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Manhattan: historic and artistic; a six day tour of New York city; online

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handsome buildings at the western side of
Fourth Avenue, between 69th and 70th Streets.



1 04 MA NHA T TA N.

This property is valued at two million-s of
dollars. The Presbyterian Hospital covers
the block between 70th and 71st Streets,
and Madison and Fourth Avenues. The
Freundschaft Club House is in 72 d Street,
east of Fourth Avenue, and the Flemish
mansion, built for Mr. Tiffany, but until re-
cently the elegant home of Mr. Henry Villard,
is in 72 d Street, at the northwestern corner of
Madison Avenue.

After inspecting the exterior of this unique,
but palatial residence, the visitor will be pleased
to begin the tour of the principal residence
street of the city, — far-famed

FIFTH AVENUE.

The Lenox Library Building, which
stands in Fifth Avenue, between 71 stand 70th
Streets, was erected by James Lenox, at a cost
of over one million dollars, and endowed by
him with a permanent fund of two hundred
and fifty thousand dollars. An example of the
French classical Renaissance style of archi-
tecture this imposing structure is made most
pleasing to the eye because of the extreme
purity of its design. A fagade of ninety-two
feet faces Fifth Avenue, which, with the wings
that support it on either side, forms a court
that is completed by a high stone wall with



Io6 MANHA TTAN.

massive iron gates. The material used in the
construction of this building resembles light
granite, but is in reality Lockport limestone.

The library, which occupies the wings, con-
tains about thirty thousand volumes, in-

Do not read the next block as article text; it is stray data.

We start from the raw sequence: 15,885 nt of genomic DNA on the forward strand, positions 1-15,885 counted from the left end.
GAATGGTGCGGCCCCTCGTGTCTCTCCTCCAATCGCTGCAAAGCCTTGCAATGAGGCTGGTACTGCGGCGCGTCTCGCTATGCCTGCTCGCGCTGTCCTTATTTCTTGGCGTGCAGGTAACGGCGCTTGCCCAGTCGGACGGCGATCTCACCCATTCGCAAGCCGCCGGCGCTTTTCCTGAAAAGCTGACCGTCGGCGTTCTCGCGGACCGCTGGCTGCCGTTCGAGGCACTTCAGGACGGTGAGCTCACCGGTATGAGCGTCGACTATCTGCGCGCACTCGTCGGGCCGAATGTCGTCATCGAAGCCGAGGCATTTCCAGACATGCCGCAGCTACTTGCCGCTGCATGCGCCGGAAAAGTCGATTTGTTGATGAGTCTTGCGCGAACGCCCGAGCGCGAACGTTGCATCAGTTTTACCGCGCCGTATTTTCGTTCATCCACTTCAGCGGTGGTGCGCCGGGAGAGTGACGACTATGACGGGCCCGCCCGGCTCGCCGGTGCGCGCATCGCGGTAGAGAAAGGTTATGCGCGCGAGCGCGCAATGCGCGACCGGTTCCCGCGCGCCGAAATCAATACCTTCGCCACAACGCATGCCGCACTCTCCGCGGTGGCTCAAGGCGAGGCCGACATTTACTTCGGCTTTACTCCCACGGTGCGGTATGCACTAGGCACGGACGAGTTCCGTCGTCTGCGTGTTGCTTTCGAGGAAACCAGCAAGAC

cluding: Shakesperiana, Americana, many
first editions of the Bible, a perfect copy of
the " Mazarin Bible," (the first complete printed
book known, supposed to be the product of
Gutenberg and Faust, at Mainz, in 1450) ; a
large folio Latin Bible printed by Koberger,
at Nuremberg, 1477, — which is densely inter-
lined in the handwriting of Melancthon, — some
"block books," that represent the stage of
printing before movable types superseded
the Chinese fashion of cutting the page on a
wooden block, and many rare books from the
early presses of Europe, the United States,
and Mexico. There is also a valuable collec-
tion of manuscripts, to which recently has
been added a twelve-thousand-dollar treasure
superbly illustrated by Giulio Clovio. The
picture gallery, occupying the main por-
tion of the second floor, contains many fine
paintings, chiefly modern. Among them are
several Wilkies, Verboeckhovens, Stuarts,
Reynolds's, and Leslies; also two Turners
and two Copleys ; besides an Andrea del Sarto,
a Delaroche, a Gainsborough, and a Horace



MANHATTAN. 107

Vernet. Munkacsy's " Blind Milton Dictating
'Paradise Lost' to his Daughters," — which was
considered to be the gem of the Paris Exposi-
tion in 1878, — is one of the most attractive
paintings in the gallery. The collection also
embraces a large number of portraits, includ-
ing one of Bunyan, — which is believed to be an
original, — and five of Washington, three hav-
ing been painted by Rembrandt Peale, one by
James Peale, and one full-length by Stuart.
This gallery recently has been further en-
riched by the late Mrs. Robert L. Stewart, who
bequeathed to it her valuable paintings.

The library is open every week-day, except
Monday, from 10 a.m. until 5 p.m. No admis-
sion fee is charged.

Between the Lenox Library Building and
59th Street many stately mansions with broad
porches and richly decorated vestibules, sug-
gest a most inviting hospitality. This por-
tion of Fifth Avenue, and the streets that lead
eastward from it, quite recently have become
a fashionable residence quarter.

The Progress Club, an organization of He-
brew gentlemen, occupies the handsome
building at the northeastern corner of 63d
Street. This edifice is Italian Renaissance in
design.

The approach to the park entrance in 59th



Io8 MANHATTAN.

Street, called the plaza, is surrounded by three
elaborately constructed hotels. The elegant